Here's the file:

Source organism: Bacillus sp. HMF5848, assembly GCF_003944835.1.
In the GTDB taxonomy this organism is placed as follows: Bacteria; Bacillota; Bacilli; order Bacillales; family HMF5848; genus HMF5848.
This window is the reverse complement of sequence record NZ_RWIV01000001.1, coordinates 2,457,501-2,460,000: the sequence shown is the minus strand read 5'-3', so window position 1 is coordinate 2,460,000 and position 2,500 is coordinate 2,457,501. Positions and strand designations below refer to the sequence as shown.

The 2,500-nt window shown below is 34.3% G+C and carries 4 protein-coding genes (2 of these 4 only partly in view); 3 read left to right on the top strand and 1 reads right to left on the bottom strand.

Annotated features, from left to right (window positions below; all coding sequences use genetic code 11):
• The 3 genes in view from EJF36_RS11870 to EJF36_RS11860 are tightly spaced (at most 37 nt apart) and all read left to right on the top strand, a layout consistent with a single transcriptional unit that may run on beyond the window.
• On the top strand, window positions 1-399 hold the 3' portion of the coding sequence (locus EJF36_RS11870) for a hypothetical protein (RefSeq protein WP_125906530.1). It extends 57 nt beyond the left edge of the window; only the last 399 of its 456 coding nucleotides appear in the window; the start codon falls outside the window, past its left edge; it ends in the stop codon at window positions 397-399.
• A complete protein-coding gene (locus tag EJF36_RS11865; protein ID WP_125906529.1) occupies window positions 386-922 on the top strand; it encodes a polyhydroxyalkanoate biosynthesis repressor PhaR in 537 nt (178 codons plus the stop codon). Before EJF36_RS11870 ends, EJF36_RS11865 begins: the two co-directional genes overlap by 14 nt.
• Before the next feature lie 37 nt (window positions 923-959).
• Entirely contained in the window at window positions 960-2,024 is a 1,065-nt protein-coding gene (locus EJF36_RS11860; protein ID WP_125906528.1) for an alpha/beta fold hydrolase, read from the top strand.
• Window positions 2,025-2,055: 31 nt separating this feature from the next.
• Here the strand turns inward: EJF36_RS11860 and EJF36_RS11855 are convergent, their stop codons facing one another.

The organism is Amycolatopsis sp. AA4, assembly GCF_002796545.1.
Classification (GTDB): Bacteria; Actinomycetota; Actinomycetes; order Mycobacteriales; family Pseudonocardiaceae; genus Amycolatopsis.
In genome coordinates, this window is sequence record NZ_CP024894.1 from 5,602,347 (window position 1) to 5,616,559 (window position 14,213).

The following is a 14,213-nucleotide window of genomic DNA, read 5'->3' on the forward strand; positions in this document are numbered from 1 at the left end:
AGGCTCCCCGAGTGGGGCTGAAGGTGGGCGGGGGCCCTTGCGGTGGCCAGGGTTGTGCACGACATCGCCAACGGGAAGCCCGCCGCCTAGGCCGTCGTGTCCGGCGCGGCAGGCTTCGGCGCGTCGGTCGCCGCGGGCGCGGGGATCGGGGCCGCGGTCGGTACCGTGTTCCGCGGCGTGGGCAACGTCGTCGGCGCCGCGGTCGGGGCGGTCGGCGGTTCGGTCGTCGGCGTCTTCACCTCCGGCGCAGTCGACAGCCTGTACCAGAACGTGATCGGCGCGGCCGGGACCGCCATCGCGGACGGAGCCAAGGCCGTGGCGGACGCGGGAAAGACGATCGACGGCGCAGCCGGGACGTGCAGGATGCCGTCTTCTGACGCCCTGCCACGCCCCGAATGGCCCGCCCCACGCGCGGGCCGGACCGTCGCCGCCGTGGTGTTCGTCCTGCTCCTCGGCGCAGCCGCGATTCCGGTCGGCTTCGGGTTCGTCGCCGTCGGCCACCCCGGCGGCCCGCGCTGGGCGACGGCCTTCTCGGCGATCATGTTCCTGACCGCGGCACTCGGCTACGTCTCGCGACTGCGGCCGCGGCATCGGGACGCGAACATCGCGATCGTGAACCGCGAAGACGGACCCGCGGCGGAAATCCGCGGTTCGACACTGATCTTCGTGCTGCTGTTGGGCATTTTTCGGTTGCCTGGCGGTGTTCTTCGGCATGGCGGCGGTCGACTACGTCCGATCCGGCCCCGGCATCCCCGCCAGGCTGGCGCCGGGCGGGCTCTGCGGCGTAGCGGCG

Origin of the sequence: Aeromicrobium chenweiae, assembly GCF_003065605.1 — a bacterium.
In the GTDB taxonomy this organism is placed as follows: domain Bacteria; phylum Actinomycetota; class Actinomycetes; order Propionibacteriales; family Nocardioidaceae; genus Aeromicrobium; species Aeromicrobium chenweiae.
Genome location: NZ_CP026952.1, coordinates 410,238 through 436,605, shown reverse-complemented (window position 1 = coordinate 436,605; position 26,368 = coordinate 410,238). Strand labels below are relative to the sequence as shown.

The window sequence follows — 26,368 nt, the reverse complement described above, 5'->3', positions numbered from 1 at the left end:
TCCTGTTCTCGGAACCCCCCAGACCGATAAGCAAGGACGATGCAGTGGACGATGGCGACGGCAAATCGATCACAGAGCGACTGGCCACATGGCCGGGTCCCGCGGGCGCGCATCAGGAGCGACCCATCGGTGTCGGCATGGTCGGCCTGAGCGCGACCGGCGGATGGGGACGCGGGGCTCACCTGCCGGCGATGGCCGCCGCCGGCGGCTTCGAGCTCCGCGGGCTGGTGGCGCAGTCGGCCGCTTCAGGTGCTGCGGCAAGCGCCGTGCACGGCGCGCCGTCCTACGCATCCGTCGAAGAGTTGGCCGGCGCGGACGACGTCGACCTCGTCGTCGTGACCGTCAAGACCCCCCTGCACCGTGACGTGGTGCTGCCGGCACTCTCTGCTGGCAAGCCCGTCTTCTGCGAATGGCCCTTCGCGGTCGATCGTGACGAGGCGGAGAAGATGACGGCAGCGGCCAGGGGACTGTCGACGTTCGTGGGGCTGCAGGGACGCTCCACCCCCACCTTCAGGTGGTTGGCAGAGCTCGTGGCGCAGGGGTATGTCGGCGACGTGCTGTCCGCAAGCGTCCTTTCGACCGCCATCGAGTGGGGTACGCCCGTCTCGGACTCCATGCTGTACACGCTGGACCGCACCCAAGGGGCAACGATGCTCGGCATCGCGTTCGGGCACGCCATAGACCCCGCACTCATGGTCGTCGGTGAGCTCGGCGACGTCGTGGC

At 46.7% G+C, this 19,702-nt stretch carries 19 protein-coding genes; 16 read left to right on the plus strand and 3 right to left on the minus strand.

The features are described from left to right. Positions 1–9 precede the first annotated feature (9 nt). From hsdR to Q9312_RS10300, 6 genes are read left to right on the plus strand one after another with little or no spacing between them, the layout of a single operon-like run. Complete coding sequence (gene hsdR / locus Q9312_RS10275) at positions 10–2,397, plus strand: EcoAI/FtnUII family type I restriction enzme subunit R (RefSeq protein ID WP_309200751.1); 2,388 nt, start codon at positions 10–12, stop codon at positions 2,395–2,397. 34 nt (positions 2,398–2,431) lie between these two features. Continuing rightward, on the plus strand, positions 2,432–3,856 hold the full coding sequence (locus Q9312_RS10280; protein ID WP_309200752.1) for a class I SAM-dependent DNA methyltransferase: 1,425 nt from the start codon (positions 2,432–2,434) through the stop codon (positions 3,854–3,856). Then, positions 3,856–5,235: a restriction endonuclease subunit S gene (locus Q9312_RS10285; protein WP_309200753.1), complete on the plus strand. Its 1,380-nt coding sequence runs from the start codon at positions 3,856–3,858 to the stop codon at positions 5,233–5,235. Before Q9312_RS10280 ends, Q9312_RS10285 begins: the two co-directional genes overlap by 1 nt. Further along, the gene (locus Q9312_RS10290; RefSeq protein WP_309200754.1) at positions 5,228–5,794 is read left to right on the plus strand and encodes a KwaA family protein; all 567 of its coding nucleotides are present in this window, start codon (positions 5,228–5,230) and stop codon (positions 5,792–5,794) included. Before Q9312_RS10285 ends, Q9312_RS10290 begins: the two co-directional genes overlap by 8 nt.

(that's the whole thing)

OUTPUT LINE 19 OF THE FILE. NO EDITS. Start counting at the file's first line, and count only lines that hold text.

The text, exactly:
In the GTDB taxonomy this organism is placed as follows: domain Bacteria; phylum Actinomycetota; class Actinomycetes; order Propionibacteriales; family Nocardioidaceae; genus Aeromicrobium; species Aeromicrobium chenweiae.